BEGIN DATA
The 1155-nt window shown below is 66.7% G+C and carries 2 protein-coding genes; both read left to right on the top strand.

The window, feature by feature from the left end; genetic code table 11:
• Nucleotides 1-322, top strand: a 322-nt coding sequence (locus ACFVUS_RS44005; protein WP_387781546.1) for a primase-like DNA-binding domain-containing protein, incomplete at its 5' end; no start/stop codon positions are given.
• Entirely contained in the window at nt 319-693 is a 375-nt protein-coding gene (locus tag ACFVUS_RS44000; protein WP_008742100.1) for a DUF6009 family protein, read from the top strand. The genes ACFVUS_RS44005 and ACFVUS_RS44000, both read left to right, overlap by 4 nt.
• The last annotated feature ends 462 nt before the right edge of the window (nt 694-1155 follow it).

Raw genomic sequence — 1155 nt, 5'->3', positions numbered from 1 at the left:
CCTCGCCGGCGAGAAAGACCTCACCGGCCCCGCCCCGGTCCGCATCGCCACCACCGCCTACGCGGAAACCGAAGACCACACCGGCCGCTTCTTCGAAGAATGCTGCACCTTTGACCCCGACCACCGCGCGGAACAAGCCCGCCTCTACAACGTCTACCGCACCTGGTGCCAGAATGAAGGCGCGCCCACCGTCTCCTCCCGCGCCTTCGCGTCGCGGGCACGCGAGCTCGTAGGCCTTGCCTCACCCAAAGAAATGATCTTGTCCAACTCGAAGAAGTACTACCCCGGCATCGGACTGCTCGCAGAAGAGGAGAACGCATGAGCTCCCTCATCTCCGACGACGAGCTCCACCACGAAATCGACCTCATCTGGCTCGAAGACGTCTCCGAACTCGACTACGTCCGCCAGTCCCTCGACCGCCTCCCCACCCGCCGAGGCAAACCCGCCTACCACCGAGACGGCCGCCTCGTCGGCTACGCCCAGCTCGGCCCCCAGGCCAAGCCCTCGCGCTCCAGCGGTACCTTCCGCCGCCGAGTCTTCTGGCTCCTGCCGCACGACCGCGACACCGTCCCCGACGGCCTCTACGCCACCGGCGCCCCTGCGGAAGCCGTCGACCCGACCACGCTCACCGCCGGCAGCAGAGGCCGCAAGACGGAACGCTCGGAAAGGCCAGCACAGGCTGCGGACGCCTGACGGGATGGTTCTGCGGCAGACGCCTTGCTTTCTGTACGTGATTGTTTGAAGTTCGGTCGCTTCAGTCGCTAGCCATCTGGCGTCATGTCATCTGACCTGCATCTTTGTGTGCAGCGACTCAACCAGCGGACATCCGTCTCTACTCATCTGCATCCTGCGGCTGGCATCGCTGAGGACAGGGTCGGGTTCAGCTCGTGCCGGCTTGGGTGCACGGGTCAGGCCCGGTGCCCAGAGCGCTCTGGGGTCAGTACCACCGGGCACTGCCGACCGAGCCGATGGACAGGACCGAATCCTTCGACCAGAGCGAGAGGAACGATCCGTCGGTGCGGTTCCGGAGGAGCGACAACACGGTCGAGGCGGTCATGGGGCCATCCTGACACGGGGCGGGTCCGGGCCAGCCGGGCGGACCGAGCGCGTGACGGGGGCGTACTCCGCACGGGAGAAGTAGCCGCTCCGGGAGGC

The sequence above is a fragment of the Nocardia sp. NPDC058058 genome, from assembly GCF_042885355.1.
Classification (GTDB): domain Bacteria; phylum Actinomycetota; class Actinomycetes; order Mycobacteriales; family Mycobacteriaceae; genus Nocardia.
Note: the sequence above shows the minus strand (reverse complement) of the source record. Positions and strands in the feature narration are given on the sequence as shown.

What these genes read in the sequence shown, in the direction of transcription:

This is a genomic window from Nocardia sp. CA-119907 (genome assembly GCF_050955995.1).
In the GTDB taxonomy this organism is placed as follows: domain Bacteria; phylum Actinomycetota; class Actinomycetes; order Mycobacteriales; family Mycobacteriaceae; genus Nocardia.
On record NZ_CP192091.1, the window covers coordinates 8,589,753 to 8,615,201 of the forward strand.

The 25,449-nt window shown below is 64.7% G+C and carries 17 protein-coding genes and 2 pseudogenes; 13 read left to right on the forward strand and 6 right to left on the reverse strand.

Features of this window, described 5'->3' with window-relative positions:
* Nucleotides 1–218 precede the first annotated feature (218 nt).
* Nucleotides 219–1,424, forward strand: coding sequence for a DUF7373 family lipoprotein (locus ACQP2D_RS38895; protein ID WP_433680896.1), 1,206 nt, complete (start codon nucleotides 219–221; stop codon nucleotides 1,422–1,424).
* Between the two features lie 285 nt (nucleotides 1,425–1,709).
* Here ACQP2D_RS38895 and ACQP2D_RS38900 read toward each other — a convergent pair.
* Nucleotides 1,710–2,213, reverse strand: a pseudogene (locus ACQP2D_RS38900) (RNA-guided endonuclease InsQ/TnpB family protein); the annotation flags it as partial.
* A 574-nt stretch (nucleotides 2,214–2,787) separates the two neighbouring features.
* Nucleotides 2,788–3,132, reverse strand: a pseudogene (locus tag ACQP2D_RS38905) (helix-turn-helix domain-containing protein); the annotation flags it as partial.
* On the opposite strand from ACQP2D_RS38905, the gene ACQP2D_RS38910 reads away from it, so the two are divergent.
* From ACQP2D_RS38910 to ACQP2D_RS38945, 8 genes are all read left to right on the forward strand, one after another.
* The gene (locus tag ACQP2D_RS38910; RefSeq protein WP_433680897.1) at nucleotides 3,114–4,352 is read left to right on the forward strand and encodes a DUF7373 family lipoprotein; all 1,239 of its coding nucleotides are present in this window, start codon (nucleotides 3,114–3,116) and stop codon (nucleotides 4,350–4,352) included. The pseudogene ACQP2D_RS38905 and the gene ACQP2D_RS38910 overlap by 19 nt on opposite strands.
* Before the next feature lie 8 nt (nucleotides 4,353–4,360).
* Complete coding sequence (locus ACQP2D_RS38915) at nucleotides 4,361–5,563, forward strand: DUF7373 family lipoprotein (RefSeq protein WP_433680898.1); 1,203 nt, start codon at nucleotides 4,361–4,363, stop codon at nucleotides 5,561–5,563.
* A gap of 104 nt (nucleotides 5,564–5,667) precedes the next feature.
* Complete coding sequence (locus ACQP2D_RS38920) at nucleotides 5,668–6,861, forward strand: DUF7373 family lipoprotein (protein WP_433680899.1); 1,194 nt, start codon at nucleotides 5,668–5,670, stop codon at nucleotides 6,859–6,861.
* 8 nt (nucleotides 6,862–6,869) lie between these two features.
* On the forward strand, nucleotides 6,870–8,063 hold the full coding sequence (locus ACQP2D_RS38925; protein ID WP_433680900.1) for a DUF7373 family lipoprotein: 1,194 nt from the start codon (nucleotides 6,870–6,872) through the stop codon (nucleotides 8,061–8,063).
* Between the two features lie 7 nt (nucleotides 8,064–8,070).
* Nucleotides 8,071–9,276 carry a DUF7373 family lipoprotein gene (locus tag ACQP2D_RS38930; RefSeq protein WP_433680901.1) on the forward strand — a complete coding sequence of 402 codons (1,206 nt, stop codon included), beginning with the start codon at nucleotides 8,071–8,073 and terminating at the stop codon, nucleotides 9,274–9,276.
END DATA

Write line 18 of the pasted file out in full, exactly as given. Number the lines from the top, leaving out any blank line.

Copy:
* Nucleotides 219–1,424, forward strand: coding sequence for a DUF7373 family lipoprotein (locus ACQP2D_RS38895; protein ID WP_433680896.1), 1,206 nt, complete (start codon nucleotides 219–221; stop codon nucleotides 1,422–1,424).